Why You Should Add Sesame Seeds To Your Diet

Sesame seeds are economical, versatile and easy to get. Today we review the benefits backed by the science of including them in soups, salads, toasts and many more dishes.

Sesame seeds are small and rich in oil, from the Sesamum indicum plant. Without shell they have an off-white color but turn brown when they are roasted. On the other hand, there is also black sesame.

If you have no idea what kind of advantages its consumption can bring to your health, you should know that they have been used in folk medicine for thousands of years. Sesame can protect against heart disease, diabetes and arthritis by just eating a small handful per day.

15 Benefits of Sesame for Health

  • Fiber intake: Three tablespoons (30 grams) of sesame seeds without shell provide 3.5 grams of fiber, which is equivalent to 12% of the daily reference intake. Fiber favors your digestive health and, in addition, growing evidence reveals that eating at least 25 to 29 grams of fiber daily reduces the rates of cancers, strokes and heart disease by 15 to 30%.
  • Reduces cholesterol and triglycerides: Some studies suggest that eating sesame seeds regularly can help lower cholesterol and high triglycerides, which are risk factors for heart disease. Sesame seeds consist of 15% saturated fat, 41% polyunsaturated fat and 39% monounsaturated fat. They also contain two types of plant compounds: lignans and phytosterols, which can also have cholesterol lowering effects.
  • They are a nutritious source of vegetable protein: Sesame seeds supply 5 grams of protein per serving of 3 tablespoons (30 grams). It is advisable to eat them toasted and without skin to guarantee a better absorption. Remember that proteins are key to many things, from muscle building to hormonal production.
  • Lower blood pressure: Sesame seeds are rich in magnesium, which can help lower blood pressure. In addition, lignans, vitamin E and other antioxidants prevent plaque buildup in the arteries.
  • Healthier bones: Sesame seeds without shell are especially rich in nutrients vital to bone health, including calcium. Soaking, roasting or germinating sesame seeds can improve the absorption of these minerals.
  • Fight inflammation: Long-term low-level inflammation can play a key role in many chronic conditions, including obesity and cancer, as well as in heart and kidney diseases. Preliminary research existing so far suggests that sesame seeds and their oil may have anti-inflammatory properties.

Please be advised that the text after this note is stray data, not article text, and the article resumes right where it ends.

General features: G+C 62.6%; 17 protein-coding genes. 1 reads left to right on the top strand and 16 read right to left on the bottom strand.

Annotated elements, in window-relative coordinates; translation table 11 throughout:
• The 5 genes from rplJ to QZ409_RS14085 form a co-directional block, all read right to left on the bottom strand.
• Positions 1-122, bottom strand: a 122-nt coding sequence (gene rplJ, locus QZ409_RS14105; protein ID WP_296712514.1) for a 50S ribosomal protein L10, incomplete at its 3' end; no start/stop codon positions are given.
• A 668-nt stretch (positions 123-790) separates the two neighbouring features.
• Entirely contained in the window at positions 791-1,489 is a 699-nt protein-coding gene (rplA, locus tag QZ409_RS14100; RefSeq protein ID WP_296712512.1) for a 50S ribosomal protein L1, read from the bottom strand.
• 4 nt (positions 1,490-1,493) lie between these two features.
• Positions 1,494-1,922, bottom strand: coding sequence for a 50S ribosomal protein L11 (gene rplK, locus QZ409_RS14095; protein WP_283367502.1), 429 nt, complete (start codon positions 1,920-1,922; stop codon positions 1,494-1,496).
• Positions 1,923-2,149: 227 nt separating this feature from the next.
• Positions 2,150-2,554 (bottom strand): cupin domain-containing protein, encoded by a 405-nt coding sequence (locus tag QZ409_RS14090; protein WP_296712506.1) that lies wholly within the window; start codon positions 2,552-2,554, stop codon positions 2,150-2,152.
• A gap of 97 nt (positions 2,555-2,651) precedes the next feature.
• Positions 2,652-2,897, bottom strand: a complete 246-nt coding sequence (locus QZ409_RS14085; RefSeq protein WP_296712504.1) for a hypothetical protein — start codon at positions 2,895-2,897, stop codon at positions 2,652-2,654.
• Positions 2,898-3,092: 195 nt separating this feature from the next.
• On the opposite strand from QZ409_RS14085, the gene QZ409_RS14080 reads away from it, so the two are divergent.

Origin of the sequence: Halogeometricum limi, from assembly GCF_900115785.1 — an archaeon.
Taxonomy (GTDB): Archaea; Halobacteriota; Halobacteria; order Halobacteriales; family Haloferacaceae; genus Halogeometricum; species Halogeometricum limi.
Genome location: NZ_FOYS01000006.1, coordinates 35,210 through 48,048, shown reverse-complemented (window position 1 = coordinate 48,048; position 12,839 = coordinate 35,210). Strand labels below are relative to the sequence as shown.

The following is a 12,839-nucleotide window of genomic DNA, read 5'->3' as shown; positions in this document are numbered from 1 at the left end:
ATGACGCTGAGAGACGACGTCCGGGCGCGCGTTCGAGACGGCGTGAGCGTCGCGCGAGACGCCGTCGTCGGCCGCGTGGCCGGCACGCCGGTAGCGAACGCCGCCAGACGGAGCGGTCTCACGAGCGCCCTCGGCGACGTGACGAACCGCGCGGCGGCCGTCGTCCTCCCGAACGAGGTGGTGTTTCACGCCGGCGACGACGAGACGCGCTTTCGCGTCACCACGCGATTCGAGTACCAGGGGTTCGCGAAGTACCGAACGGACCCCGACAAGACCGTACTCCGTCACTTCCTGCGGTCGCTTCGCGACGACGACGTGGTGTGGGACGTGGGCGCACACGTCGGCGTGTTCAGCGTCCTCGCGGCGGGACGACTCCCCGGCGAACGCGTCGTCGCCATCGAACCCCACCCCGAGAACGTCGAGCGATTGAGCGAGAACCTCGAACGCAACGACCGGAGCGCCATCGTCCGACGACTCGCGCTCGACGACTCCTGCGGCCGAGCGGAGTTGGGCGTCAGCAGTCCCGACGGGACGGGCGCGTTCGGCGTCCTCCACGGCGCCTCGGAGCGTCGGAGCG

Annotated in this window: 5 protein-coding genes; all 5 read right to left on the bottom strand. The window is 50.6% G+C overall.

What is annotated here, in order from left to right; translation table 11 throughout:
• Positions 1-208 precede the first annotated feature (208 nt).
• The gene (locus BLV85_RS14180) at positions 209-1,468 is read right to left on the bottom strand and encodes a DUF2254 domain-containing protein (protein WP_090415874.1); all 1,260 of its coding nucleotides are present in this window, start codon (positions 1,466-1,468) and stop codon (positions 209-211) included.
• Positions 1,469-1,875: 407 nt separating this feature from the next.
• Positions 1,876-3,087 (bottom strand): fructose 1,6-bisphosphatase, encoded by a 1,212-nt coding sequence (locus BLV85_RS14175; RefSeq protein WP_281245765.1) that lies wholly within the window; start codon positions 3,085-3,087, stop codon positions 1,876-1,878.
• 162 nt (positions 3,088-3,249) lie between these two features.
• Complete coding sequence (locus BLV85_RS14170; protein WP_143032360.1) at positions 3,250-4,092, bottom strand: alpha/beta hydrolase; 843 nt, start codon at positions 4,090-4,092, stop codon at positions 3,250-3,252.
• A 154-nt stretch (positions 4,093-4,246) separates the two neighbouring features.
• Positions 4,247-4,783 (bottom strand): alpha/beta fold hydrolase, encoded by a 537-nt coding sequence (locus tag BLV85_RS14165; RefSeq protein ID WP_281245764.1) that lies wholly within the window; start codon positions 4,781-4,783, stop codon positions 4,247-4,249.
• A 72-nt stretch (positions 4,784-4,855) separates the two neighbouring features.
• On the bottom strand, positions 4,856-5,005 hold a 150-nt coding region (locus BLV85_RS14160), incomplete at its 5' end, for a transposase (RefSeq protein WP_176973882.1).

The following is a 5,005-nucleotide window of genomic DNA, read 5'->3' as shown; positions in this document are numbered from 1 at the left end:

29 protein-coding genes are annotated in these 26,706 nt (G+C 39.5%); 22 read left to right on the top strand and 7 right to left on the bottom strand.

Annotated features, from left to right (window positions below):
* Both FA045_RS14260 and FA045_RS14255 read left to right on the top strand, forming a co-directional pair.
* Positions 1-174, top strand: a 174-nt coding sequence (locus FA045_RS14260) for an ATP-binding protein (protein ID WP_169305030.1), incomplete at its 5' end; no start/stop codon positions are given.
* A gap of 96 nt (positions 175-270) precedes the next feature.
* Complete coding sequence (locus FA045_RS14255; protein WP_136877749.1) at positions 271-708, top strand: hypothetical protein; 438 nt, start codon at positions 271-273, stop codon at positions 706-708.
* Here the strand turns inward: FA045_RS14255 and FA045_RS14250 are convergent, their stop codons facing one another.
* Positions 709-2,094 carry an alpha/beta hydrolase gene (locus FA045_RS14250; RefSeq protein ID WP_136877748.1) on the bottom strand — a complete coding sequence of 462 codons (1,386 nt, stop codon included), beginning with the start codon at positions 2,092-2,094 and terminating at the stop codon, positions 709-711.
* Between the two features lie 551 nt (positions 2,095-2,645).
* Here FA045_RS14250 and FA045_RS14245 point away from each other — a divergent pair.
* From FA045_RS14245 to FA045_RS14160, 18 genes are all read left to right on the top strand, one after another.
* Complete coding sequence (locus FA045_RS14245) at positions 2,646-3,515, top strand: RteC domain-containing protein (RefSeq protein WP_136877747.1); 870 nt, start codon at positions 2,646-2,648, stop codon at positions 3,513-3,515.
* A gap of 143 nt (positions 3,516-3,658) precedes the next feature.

• Good source of B vitamins: Three tablespoons of sesame seeds provide high proportions of thiamine, niacin and vitamin B6, which are necessary for cell function and metabolism.
  • They help the formation of blood cells: Sesame seeds supply iron, copper and vitamin B6, essential for the formation and function of blood cells.
  • They control blood sugar: Being low in carbohydrates and high in protein and healthy fats contribute to the control of blood sugar. In addition, they contain pinoresinol, a compound that can help regulate blood sugar by inhibiting the action of the digestive enzyme maltose.
  • Rich in antioxidants: Studies in animals and humans suggest that consumption of sesame seeds may increase the total amount of antioxidant activity in the blood. The lignans in sesame seeds work as antioxidants, fighting oxidative stress, a chemical reaction that can damage your cells and increase your risk of many chronic diseases. They also contain a form of vitamin E called gamma-tocopherol, an antioxidant that protects your heart.

  • Boosts the immune system: Sesame seeds are a good source of several nutrients crucial to the immune system, including zinc, selenium, copper, iron, vitamin B6 and vitamin E
  • Calm knee pain caused by osteoarthritis: This is the most common cause of joint pain and often affects the knees. Sesame has anti-inflammatory and antioxidant effects that can protect your cartilage.
  • More health for your thyroid: Sesame seeds are a good source of selenium, since they provide 18% of the RDI in shellless and shellless seeds. This mineral plays a vital role in the production of thyroid hormones.
  • Helps hormonal balance during menopause Sesame seeds contain phytoestrogens, plant compounds that are especially useful when estrogen levels decrease during menopause. For example, phytoestrogens can help counteract hot flashes and other low estrogen symptoms.
  • Easy to add to your diet: You can add them to fried and grilled products, cereals such as rice - in fact, they are very common in sushi-, hummus, bread, smoothies, salads, soups, creams, yogurt, side dishes and so on. You can also use sesame seed butter, also known as tahini.